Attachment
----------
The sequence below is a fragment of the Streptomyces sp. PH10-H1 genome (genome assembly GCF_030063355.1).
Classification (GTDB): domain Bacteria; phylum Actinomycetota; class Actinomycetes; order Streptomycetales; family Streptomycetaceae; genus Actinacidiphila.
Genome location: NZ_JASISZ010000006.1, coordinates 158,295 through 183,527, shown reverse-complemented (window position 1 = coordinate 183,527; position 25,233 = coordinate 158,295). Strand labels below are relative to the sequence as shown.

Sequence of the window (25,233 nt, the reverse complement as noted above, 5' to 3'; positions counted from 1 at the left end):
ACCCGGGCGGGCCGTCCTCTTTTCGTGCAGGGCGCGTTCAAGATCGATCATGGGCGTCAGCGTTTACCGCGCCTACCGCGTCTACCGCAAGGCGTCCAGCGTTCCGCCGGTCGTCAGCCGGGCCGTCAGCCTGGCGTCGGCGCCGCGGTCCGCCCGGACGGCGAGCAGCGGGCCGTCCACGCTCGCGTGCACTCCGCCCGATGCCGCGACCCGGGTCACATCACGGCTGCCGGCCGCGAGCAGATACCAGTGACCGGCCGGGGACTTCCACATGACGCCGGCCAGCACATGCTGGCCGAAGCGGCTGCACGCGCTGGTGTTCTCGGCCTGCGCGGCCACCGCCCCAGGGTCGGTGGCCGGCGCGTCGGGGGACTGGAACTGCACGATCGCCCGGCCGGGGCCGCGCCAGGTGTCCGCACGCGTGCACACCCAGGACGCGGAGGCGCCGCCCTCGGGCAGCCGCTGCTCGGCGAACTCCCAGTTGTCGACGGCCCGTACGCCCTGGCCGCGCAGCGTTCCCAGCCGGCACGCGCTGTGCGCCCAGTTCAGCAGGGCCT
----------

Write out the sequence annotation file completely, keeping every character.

The sequence below is a fragment of the Streptomyces sp. PH10-H1 genome (genome assembly GCF_030063355.1).
Classification (GTDB): domain Bacteria; phylum Actinomycetota; class Actinomycetes; order Streptomycetales; family Streptomycetaceae; genus Actinacidiphila.
Genome location: NZ_JASISZ010000006.1, coordinates 158,295 through 183,527, shown reverse-complemented (window position 1 = coordinate 183,527; position 25,233 = coordinate 158,295). Strand labels below are relative to the sequence as shown.

Sequence of the window (25,233 nt, the reverse complement as noted above, 5' to 3'; positions counted from 1 at the left end):
ACCCGGGCGGGCCGTCCTCTTTTCGTGCAGGGCGCGTTCAAGATCGATCATGGGCGTCAGCGTTTACCGCGCCTACCGCGTCTACCGCAAGGCGTCCAGCGTTCCGCCGGTCGTCAGCCGGGCCGTCAGCCTGGCGTCGGCGCCGCGGTCCGCCCGGACGGCGAGCAGCGGGCCGTCCACGCTCGCGTGCACTCCGCCCGATGCCGCGACCCGGGTCACATCACGGCTGCCGGCCGCGAGCAGATACCAGTGACCGGCCGGGGACTTCCACATGACGCCGGCCAGCACATGCTGGCCGAAGCGGCTGCACGCGCTGGTGTTCTCGGCCTGCGCGGCCACCGCCCCAGGGTCGGTGGCCGGCGCGTCGGGGGACTGGAACTGCACGATCGCCCGGCCGGGGCCGCGCCAGGTGTCCGCACGCGTGCACACCCAGGACGCGGAGGCGCCGCCCTCGGGCAGCCGCTGCTCGGCGAACTCCCAGTTGTCGACGGCCCGTACGCCCTGGCCGCGCAGCGTTCCCAGCCGGCACGCGCTGTGCGCCCAGTTCAGCAGGGCCT